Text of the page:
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Dolores pot shops get board approval

Town permits are conditional on obtaining licenses from state
The Dolores Town Board has approved applications for two marijuana stores downtown. The store owners must also obtain state licenses, and are in the process. (The Journal file)

Two marijuana shops plan to open in Dolores and are going through the permitting process.

Dolores voters approved commercial and retail marijuana sales in April 2020, and the town passed the Dolores Marijuana Code in January.

Patrick Labruzzo, co-owner of Canna and Company High Country Releaf, has applied to operate a retail marijuana store at 100 Railroad Ave.

Ryan Thomas Collier, owner of Zumacan Limited, has applied to operate a retail marijuana store at 102 S. Fourth St.

Both shops are planned for areas in town approved for retail marijuana stores.

Town officials said both applications have met the requirements of the Dolores Marijuana Code, and they were approved unanimously by the Town Board on June 24.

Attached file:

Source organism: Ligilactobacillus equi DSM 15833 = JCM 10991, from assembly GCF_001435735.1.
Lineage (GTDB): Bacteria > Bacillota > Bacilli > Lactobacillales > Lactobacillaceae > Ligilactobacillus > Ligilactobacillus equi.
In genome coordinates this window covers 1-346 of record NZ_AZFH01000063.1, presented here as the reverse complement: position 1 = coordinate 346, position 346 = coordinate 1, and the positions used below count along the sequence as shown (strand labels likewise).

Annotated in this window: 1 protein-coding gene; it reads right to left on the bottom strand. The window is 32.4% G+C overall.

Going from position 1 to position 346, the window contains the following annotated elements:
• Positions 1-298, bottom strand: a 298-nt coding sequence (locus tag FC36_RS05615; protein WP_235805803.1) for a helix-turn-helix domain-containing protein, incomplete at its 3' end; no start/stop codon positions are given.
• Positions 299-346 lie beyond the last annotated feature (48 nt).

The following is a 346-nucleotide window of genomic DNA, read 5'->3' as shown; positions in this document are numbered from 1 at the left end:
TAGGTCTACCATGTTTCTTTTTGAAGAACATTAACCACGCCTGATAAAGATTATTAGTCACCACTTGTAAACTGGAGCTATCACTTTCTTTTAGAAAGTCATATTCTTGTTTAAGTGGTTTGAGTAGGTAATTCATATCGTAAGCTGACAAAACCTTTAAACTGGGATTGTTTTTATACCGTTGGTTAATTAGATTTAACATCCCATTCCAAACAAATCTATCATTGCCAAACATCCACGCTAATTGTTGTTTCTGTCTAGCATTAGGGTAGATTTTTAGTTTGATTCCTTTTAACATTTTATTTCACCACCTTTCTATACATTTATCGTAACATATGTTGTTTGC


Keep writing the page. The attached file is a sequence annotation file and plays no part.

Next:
The applications were reviewed by the town manager, clerk, building official, marshal and attorney. The Montezuma County Sheriff’s Office conducted background investigations on both applicants and found no issues that would disqualify them.

Both plans include a security system, sign plan, lighting plan and fire suppression system in accordance with the town’s Marijuana Code and building codes.

Before opening, applicants must apply for and obtain a license from the State of Colorado to operate the marijuana stores at the Dolores locations.

High Country Releaf is also required to obtain a conditional-use permit as required by the Dolores land-use code because it is adjacent to a residential home.

Labruzzo plans to lease and remodel part of an existing structure to house the High Country Releaf retail marijuana store.

Collier plans to lease and remodel the existing structure at 102 S. Fourth St. for his retail marijuana dispensary.

His initial plans called for two public entrances, one facing the alley, and possibly sales from a window. In response to concerns by town staff members and the county sheriff, Collier agreed to amend the plans and have just one public entrance facing Fourth Street.